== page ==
That so many of the lives presented break off into other lives – for instance, the relatively everyday Tim Peters, while under hypnosis, remembers a previous life in the ancient world dwelling among “herdsman and mercenaries”, and from there recollects his time in early twentieth century Portugal – lends the book an almost psychedelic aura, though a psychedelia with a folk horror edge to it. As the book progress, it becomes clearer that all of the lives and manifestations presented relate to the mantis – and specifically to the female praying mantis’ ability to devour the male while mating. Humans take on the attributes of the mantis, and vice versa, to the point where something elemental about this insect/human dynamic takes shape. The earth turns into a vast machine of perpetual, visceral becoming. The female praying mantis morphs into a divine figure, a phantasmal Sister Midnight. As Frass writes near the end of the book, “FREE ME FROM METEMPSYCHOSIS AND DUALITY / EAT ME WITH YOUR MANDIBLES / DEVOUR MY GENETIC AND LEARNED MEMORIES / FOR YOU ARE THE HOLY PREDATOR OF TIME/SPACE/CONTINUITY.”

In the following sections, the book becomes even more of a fantasia. Images of mantises overlaid and inlaid within human (and sometimes humanoid) figures, neo-pagan prayers, taxonomic names – all begin to appear, as if by filling out the questionnaires, by cycling through these various embodiments and experiences, we have reached a post-narrative plateau. The effect is half zine, half grimoire. The writer – or rather “Elytron Frass” – also makes a brief appearance in this section, in a down-the-rabbit-hole/House of Leaves/This House Has People In It style. We’re given a medical record from a Dr. “Cercus Comb” regarding the author’s fascination with (and belief in) previous lives. The doctor writes, “Today he expressed longing for whom he refers to as his ‘bifurcated self,’ or someone, somewhere, on this planet who mirrors his exact emotions, memories, and experiences.” Yet, I don’t think this “document” should be regarded as the key to this book, any more than one narrative thread in House of Leaves becomes the true route for the novel; the self-referential quality of the document, starting with the insect-like suggestiveness of the doctor’s name, highlights the artifice. Psychology isn’t being used to dispel metaphysics. Instead, the implication here is that psychology cannot be extricated from metaphysics. Our intuitions about reality relate intimately to our intuitions about the self.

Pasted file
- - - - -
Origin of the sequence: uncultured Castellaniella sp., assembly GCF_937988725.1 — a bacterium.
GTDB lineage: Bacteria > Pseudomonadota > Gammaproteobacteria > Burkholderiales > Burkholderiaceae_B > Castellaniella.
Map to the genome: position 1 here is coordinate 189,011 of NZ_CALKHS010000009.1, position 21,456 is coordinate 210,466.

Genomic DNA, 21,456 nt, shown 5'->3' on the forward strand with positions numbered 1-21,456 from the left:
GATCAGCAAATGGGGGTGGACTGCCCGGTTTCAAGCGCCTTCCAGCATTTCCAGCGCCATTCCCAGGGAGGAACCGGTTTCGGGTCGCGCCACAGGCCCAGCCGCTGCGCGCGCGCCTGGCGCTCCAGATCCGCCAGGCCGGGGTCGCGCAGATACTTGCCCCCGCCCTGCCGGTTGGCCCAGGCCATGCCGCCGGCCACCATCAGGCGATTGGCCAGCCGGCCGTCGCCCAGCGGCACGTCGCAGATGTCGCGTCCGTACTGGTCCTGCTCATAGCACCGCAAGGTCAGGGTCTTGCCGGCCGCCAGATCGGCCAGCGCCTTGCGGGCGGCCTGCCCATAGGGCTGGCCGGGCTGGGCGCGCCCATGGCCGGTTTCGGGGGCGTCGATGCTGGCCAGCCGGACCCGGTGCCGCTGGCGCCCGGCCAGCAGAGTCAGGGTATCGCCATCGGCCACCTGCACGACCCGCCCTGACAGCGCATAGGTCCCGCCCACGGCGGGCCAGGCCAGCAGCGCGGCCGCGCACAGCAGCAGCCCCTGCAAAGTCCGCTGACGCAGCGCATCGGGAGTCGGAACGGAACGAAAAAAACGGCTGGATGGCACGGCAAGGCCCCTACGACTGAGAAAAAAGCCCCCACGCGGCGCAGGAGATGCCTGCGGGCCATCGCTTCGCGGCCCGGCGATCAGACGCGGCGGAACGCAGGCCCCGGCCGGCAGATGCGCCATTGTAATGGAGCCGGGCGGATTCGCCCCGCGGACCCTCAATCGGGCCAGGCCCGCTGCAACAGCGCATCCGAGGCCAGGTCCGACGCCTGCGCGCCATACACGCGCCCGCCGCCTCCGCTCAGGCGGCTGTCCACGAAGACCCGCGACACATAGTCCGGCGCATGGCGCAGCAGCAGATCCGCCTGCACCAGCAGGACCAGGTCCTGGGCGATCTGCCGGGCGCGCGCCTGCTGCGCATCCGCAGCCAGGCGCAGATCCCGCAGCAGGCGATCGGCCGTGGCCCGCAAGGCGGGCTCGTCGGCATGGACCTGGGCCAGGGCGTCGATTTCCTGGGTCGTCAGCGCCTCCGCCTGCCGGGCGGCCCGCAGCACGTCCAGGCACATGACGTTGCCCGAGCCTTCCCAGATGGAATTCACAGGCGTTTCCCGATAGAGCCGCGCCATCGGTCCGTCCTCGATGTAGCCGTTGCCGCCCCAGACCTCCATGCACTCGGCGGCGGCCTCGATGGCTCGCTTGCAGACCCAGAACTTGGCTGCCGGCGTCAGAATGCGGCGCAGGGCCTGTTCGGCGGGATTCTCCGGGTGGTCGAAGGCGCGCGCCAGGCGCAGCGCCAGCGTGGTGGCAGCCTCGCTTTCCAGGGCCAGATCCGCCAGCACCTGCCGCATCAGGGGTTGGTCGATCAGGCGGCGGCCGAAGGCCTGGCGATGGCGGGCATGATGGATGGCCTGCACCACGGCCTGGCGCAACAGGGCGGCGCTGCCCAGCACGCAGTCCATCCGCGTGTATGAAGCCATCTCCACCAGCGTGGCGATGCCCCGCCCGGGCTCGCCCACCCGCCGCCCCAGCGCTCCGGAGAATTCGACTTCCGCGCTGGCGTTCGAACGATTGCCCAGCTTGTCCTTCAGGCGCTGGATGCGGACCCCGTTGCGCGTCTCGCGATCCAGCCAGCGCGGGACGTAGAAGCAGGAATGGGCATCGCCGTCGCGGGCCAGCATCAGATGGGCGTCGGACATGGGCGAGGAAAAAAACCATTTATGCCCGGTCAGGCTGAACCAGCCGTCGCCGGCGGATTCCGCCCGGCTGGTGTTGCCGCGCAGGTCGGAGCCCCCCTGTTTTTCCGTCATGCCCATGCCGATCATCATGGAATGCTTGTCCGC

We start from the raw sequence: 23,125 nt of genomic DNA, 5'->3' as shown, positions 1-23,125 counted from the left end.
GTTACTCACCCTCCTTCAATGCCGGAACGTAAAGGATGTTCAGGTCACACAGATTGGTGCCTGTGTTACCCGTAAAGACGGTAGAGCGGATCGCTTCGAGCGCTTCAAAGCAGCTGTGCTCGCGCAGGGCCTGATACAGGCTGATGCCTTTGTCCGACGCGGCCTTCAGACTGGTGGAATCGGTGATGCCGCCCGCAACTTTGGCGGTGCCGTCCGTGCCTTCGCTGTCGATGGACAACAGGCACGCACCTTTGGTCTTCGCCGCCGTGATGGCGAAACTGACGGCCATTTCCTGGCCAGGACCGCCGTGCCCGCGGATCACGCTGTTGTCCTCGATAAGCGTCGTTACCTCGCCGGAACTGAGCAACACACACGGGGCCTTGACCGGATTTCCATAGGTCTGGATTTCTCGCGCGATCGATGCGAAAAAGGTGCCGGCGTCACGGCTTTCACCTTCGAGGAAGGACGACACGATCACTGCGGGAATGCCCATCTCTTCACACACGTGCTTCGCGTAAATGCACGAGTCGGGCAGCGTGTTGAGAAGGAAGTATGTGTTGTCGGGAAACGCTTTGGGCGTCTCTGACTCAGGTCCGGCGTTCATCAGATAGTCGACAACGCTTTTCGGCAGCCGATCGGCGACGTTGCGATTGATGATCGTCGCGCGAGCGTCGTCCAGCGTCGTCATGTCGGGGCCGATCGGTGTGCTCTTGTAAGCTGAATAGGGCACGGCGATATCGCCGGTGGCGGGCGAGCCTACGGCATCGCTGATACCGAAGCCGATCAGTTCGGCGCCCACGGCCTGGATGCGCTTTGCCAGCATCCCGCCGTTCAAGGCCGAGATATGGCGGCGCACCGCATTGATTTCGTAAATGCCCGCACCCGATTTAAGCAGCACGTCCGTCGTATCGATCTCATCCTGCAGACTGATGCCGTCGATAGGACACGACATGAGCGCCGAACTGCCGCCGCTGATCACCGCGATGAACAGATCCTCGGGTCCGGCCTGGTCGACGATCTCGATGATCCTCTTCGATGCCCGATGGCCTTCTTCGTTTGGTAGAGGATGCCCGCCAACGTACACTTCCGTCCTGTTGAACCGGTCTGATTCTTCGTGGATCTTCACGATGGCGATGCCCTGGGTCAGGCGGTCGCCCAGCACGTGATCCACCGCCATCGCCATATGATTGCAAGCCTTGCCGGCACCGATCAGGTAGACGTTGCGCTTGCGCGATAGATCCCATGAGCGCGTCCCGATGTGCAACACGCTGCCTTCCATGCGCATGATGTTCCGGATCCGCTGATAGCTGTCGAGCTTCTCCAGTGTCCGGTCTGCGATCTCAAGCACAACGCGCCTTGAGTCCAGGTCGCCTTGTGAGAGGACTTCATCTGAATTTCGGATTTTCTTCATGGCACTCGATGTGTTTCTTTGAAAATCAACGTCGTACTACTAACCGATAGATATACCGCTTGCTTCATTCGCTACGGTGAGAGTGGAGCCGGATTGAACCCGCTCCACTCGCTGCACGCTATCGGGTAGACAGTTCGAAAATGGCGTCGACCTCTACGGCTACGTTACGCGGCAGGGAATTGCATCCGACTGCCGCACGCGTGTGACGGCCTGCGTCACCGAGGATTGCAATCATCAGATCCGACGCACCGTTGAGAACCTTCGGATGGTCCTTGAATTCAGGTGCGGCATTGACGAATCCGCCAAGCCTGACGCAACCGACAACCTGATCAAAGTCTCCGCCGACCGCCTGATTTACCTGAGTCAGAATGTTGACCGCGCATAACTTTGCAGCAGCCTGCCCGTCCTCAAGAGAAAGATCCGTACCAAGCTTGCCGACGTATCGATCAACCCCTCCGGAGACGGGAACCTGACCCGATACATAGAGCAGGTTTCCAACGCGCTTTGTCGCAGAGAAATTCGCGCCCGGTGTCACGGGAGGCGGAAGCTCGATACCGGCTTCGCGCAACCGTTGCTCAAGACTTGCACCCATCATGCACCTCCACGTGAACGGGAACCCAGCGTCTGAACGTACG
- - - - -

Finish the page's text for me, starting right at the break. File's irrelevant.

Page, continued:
There’s something implicitly subversive of this artifice, and of Frass’ project as a whole. Neoliberalism insists there is nothing outside the reality-principle  – “experience” looks more and more indistinguishable from commodity, and there is a growing match-up between our conception of the “self” and our resumes. The atomised self is the marketable self. This might change, as science and technology increasingly undermines our human-centric assumptions about self and world, free will and culture. For now, books like Libra Exuvia suggest ways of thought and experience outside of what the late Mark Fisher called “capitalist realism”. These books allow us to catch glimmers of an alien light behind the human face.

 

James Pate

ABOUT THE AUTHOR
James Pate is a poet and fiction writer. His books include The Fassbinder Diaries (Civil Coping Mechanisms), Flowers Among the Carrion: Essays on the Gothic in Contemporary Poetry (Action Books Salvo Series), and Speed of Life (Fahrenheit Press). He teaches creative writing at Shepherd University, in Shepherdstown, WV.

First published in 3:AM Magazine: Tuesday, April 3rd, 2018.